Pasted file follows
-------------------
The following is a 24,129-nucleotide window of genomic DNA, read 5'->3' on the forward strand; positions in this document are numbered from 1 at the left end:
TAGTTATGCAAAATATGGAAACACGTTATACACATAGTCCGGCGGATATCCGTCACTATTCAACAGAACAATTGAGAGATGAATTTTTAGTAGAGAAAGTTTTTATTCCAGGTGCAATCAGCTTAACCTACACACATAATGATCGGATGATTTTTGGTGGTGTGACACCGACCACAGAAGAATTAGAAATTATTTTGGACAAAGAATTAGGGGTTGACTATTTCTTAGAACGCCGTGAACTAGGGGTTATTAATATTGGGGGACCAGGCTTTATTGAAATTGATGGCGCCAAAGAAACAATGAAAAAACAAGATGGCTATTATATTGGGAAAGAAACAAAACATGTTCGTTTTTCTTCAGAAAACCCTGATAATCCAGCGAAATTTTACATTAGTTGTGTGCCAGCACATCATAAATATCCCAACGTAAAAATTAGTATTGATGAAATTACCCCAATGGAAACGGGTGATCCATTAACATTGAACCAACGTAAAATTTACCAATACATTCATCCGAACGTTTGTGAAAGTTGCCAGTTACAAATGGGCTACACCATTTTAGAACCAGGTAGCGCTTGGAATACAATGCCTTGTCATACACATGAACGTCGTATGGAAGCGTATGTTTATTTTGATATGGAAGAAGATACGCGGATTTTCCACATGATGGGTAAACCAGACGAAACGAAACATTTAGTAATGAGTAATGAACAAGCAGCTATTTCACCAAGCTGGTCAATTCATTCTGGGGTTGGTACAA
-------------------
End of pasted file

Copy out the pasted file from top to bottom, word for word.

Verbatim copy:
The following is a 24,129-nucleotide window of genomic DNA, read 5'->3' on the forward strand; positions in this document are numbered from 1 at the left end:
TAGTTATGCAAAATATGGAAACACGTTATACACATAGTCCGGCGGATATCCGTCACTATTCAACAGAACAATTGAGAGATGAATTTTTAGTAGAGAAAGTTTTTATTCCAGGTGCAATCAGCTTAACCTACACACATAATGATCGGATGATTTTTGGTGGTGTGACACCGACCACAGAAGAATTAGAAATTATTTTGGACAAAGAATTAGGGGTTGACTATTTCTTAGAACGCCGTGAACTAGGGGTTATTAATATTGGGGGACCAGGCTTTATTGAAATTGATGGCGCCAAAGAAACAATGAAAAAACAAGATGGCTATTATATTGGGAAAGAAACAAAACATGTTCGTTTTTCTTCAGAAAACCCTGATAATCCAGCGAAATTTTACATTAGTTGTGTGCCAGCACATCATAAATATCCCAACGTAAAAATTAGTATTGATGAAATTACCCCAATGGAAACGGGTGATCCATTAACATTGAACCAACGTAAAATTTACCAATACATTCATCCGAACGTTTGTGAAAGTTGCCAGTTACAAATGGGCTACACCATTTTAGAACCAGGTAGCGCTTGGAATACAATGCCTTGTCATACACATGAACGTCGTATGGAAGCGTATGTTTATTTTGATATGGAAGAAGATACGCGGATTTTCCACATGATGGGTAAACCAGACGAAACGAAACATTTAGTAATGAGTAATGAACAAGCAGCTATTTCACCAAGCTGGTCAATTCATTCTGGGGTTGGTACAA